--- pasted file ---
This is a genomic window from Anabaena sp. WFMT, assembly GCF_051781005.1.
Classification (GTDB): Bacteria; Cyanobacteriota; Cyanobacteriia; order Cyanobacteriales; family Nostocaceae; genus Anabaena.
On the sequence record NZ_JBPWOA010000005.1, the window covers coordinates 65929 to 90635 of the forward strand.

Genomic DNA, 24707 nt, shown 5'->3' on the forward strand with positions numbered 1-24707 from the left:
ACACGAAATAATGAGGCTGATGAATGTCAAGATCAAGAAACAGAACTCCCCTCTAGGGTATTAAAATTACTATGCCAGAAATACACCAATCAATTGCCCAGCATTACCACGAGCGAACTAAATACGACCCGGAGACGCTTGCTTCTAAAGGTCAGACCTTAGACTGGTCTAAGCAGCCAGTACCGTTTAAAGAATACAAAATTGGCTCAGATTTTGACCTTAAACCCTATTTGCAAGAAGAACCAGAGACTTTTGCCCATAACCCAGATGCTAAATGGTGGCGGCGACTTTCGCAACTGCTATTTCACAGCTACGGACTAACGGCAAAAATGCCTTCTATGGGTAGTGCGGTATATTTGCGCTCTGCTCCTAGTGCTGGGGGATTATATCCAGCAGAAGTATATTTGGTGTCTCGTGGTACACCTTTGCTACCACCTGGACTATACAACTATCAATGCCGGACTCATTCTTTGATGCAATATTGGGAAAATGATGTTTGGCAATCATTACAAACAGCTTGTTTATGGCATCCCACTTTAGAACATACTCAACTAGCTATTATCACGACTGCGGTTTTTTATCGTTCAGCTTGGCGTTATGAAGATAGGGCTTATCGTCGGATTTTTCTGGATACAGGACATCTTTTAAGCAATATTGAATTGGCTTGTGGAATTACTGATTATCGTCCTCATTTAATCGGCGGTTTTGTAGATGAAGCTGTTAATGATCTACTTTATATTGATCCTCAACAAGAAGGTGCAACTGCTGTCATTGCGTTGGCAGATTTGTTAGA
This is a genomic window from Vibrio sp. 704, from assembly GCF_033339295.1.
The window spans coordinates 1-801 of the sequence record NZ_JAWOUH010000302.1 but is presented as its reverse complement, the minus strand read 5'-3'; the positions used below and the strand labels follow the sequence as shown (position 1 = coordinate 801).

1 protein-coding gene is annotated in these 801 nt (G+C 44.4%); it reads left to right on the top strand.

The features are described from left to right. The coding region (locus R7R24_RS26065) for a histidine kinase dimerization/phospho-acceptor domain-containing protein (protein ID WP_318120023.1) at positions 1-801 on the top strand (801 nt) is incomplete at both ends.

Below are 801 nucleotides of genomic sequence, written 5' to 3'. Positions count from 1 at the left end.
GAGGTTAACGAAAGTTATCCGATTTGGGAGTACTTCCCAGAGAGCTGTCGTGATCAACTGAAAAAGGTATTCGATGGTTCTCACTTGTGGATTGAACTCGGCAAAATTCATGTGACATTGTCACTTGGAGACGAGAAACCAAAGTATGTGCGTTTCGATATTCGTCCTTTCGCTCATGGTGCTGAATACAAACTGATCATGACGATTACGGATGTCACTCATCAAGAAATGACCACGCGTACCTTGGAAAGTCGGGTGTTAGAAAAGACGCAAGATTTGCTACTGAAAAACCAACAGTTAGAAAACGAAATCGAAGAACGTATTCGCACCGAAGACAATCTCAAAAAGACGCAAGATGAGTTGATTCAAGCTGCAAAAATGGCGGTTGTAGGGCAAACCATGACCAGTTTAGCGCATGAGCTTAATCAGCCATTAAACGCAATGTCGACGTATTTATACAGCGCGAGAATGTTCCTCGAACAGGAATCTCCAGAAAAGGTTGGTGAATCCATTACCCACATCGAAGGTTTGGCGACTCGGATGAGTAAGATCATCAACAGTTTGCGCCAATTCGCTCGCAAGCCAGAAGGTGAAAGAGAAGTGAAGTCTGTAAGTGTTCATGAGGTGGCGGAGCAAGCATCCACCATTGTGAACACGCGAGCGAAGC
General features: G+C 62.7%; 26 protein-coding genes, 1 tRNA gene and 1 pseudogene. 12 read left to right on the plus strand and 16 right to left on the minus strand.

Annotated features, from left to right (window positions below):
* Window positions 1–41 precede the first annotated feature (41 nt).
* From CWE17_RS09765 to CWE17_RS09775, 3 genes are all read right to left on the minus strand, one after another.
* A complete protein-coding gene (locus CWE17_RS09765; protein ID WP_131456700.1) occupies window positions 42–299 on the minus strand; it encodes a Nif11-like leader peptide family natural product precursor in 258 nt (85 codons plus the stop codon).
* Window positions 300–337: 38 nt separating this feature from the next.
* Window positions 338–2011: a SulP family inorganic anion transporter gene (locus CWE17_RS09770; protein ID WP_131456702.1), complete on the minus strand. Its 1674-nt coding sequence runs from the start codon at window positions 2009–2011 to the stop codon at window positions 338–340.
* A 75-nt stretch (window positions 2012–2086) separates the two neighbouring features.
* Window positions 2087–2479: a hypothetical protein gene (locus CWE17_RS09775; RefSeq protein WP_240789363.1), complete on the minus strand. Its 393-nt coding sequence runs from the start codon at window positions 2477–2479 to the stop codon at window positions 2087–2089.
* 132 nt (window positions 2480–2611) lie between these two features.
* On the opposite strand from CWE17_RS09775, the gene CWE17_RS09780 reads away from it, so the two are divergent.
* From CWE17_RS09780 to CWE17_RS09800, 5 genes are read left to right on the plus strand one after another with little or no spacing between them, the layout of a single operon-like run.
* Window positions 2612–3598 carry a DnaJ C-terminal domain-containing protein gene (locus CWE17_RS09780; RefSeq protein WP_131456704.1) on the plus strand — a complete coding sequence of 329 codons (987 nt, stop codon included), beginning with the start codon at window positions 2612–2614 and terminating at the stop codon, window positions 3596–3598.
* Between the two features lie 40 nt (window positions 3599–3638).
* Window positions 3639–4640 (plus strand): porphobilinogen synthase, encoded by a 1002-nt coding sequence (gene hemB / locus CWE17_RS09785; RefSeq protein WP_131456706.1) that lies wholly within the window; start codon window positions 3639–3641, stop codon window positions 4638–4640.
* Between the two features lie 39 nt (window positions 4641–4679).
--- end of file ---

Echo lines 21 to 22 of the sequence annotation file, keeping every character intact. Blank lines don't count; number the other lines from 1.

* 132 nt (window positions 2480–2611) lie between these two features.
* On the opposite strand from CWE17_RS09775, the gene CWE17_RS09780 reads away from it, so the two are divergent.